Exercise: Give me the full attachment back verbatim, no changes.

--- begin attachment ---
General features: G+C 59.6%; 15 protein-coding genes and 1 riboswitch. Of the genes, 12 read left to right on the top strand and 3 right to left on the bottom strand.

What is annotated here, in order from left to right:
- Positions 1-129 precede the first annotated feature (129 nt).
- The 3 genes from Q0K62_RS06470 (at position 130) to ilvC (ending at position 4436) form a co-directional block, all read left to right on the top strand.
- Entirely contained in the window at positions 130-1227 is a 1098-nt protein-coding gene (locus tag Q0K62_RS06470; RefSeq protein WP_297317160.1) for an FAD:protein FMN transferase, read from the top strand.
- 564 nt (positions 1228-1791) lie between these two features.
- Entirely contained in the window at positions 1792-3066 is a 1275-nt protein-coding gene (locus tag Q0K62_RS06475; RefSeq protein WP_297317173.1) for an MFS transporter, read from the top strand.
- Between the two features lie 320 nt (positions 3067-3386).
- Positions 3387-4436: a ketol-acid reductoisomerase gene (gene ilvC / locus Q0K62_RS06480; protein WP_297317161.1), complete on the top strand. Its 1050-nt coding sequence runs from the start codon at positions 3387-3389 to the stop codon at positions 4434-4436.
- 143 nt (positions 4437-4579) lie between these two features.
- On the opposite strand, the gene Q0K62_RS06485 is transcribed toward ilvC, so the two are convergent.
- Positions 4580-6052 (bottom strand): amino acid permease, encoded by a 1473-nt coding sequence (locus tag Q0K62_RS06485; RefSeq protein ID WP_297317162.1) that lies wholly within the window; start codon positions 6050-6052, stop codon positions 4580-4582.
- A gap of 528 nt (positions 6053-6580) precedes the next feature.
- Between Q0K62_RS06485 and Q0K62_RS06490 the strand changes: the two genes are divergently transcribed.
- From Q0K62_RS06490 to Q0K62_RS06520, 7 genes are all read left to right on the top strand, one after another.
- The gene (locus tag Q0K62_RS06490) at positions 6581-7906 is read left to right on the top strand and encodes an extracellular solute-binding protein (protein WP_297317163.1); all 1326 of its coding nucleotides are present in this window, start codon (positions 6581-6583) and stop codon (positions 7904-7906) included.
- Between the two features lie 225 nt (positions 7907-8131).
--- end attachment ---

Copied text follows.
General features: G+C 59.6%; 15 protein-coding genes and 1 riboswitch. Of the genes, 12 read left to right on the top strand and 3 right to left on the bottom strand.

What is annotated here, in order from left to right:
- Positions 1-129 precede the first annotated feature (129 nt).
- The 3 genes from Q0K62_RS06470 (at position 130) to ilvC (ending at position 4436) form a co-directional block, all read left to right on the top strand.
- Entirely contained in the window at positions 130-1227 is a 1098-nt protein-coding gene (locus tag Q0K62_RS06470; RefSeq protein WP_297317160.1) for an FAD:protein FMN transferase, read from the top strand.
- 564 nt (positions 1228-1791) lie between these two features.
- Entirely contained in the window at positions 1792-3066 is a 1275-nt protein-coding gene (locus tag Q0K62_RS06475; RefSeq protein WP_297317173.1) for an MFS transporter, read from the top strand.
- Between the two features lie 320 nt (positions 3067-3386).
- Positions 3387-4436: a ketol-acid reductoisomerase gene (gene ilvC / locus Q0K62_RS06480; protein WP_297317161.1), complete on the top strand. Its 1050-nt coding sequence runs from the start codon at positions 3387-3389 to the stop codon at positions 4434-4436.
- 143 nt (positions 4437-4579) lie between these two features.
- On the opposite strand, the gene Q0K62_RS06485 is transcribed toward ilvC, so the two are convergent.
- Positions 4580-6052 (bottom strand): amino acid permease, encoded by a 1473-nt coding sequence (locus tag Q0K62_RS06485; RefSeq protein ID WP_297317162.1) that lies wholly within the window; start codon positions 6050-6052, stop codon positions 4580-4582.
- A gap of 528 nt (positions 6053-6580) precedes the next feature.
- Between Q0K62_RS06485 and Q0K62_RS06490 the strand changes: the two genes are divergently transcribed.
- From Q0K62_RS06490 to Q0K62_RS06520, 7 genes are all read left to right on the top strand, one after another.
- The gene (locus tag Q0K62_RS06490) at positions 6581-7906 is read left to right on the top strand and encodes an extracellular solute-binding protein (protein WP_297317163.1); all 1326 of its coding nucleotides are present in this window, start codon (positions 6581-6583) and stop codon (positions 7904-7906) included.
- Between the two features lie 225 nt (positions 7907-8131).